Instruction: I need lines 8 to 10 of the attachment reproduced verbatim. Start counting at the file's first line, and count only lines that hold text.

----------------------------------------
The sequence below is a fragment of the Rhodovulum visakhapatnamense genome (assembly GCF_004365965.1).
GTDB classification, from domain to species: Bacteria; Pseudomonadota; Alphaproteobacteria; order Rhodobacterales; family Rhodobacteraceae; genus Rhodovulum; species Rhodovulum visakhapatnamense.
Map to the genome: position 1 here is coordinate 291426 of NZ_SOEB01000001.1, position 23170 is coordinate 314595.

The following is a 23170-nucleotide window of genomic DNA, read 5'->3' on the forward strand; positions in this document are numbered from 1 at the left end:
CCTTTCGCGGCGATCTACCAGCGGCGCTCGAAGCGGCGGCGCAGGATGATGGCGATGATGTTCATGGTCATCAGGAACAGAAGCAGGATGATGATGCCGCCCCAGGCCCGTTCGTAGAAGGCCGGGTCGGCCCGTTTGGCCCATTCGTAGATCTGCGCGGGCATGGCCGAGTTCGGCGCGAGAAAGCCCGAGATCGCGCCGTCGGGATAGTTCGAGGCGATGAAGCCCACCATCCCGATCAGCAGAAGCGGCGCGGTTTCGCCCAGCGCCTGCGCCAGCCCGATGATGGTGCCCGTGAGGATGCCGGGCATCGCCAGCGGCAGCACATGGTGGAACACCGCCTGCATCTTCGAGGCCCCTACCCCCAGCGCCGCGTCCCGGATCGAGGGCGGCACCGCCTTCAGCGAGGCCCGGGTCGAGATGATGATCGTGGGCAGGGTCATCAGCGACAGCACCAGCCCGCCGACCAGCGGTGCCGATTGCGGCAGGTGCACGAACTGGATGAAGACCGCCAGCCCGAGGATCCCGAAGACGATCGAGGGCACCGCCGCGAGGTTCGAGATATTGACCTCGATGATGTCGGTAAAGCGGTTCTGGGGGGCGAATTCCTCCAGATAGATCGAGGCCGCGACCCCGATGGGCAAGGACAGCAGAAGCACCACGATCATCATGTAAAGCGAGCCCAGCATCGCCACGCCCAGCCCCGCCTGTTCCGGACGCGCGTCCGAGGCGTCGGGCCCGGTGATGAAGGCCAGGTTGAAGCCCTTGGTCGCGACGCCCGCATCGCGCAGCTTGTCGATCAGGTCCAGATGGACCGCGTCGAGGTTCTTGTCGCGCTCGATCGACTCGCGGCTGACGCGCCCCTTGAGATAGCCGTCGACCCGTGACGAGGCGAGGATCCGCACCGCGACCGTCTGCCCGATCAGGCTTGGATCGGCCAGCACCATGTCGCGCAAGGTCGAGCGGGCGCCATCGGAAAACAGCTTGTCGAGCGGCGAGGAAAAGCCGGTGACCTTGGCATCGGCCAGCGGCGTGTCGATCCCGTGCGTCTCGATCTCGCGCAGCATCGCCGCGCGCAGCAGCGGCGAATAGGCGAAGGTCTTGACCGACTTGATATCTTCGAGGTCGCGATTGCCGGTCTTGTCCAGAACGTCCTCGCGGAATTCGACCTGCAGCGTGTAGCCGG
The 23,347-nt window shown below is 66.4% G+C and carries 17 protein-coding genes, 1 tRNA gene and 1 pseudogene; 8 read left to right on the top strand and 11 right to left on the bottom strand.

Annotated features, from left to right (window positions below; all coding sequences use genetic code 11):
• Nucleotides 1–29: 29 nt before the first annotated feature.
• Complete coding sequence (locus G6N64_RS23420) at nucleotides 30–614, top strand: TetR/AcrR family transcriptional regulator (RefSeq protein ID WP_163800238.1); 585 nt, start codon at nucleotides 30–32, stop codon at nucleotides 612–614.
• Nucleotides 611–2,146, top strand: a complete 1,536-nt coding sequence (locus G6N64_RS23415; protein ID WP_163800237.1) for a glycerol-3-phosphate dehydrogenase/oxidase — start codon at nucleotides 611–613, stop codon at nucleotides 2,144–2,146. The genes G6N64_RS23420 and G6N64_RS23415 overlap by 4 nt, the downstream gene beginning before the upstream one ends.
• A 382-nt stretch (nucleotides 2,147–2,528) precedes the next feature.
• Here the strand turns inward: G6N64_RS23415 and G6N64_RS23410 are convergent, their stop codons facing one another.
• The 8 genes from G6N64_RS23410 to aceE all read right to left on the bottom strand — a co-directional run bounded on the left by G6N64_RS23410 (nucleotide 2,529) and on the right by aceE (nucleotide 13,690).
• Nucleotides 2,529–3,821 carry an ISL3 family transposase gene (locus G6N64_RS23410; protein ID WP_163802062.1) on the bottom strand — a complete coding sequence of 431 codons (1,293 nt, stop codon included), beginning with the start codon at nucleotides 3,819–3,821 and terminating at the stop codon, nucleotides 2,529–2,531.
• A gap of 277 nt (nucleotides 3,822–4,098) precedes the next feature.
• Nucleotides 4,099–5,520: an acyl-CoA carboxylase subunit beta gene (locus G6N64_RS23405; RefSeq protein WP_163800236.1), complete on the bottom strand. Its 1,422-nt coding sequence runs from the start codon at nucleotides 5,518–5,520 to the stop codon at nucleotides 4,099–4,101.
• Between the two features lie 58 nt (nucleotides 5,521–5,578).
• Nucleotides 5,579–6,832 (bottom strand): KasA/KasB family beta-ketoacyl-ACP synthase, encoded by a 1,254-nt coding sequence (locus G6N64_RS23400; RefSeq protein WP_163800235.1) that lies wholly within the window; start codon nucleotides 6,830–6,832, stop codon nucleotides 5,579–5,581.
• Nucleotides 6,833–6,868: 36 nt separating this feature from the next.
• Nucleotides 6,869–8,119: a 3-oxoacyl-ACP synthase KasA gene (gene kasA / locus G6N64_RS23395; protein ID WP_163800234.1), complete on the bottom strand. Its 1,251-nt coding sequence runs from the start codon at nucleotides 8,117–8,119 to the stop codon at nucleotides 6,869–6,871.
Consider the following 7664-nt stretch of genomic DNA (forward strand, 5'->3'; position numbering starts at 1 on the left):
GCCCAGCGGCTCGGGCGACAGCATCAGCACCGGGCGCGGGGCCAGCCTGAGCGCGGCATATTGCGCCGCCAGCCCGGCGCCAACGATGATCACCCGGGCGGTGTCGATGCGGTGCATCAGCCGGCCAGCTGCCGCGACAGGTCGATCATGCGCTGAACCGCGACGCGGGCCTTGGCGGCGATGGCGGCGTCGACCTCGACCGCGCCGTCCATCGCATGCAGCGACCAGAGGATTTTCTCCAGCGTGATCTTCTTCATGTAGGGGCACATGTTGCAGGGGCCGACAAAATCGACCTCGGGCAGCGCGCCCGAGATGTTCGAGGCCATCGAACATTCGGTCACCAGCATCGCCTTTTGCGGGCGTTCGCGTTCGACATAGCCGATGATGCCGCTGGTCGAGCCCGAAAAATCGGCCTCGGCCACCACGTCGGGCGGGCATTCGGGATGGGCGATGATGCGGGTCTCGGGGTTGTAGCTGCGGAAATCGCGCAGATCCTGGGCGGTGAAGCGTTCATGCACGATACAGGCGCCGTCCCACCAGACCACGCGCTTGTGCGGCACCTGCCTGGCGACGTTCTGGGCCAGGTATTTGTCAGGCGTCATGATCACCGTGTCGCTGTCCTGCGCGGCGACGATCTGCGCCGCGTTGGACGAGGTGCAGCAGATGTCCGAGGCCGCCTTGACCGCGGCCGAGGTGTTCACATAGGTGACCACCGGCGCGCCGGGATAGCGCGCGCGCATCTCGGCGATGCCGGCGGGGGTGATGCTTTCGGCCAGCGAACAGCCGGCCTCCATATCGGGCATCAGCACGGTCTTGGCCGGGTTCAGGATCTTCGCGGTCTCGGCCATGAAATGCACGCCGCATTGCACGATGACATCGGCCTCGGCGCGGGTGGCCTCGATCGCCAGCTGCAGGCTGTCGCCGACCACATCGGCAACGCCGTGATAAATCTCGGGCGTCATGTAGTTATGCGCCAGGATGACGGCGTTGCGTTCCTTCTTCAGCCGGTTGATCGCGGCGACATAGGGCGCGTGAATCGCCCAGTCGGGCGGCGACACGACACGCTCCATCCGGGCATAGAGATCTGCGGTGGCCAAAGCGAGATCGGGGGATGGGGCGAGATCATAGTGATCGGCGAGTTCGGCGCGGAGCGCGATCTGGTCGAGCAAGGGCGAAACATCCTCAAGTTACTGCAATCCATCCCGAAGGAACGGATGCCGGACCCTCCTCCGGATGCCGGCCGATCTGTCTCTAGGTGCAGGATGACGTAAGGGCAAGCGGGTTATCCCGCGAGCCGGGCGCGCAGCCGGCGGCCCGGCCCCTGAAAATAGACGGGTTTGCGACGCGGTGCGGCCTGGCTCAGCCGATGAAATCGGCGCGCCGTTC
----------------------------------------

• Nucleotides 1–29: 29 nt before the first annotated feature.
• Complete coding sequence (locus G6N64_RS23420) at nucleotides 30–614, top strand: TetR/AcrR family transcriptional regulator (RefSeq protein ID WP_163800238.1); 585 nt, start codon at nucleotides 30–32, stop codon at nucleotides 612–614.
• Nucleotides 611–2,146, top strand: a complete 1,536-nt coding sequence (locus G6N64_RS23415; protein ID WP_163800237.1) for a glycerol-3-phosphate dehydrogenase/oxidase — start codon at nucleotides 611–613, stop codon at nucleotides 2,144–2,146. The genes G6N64_RS23420 and G6N64_RS23415 overlap by 4 nt, the downstream gene beginning before the upstream one ends.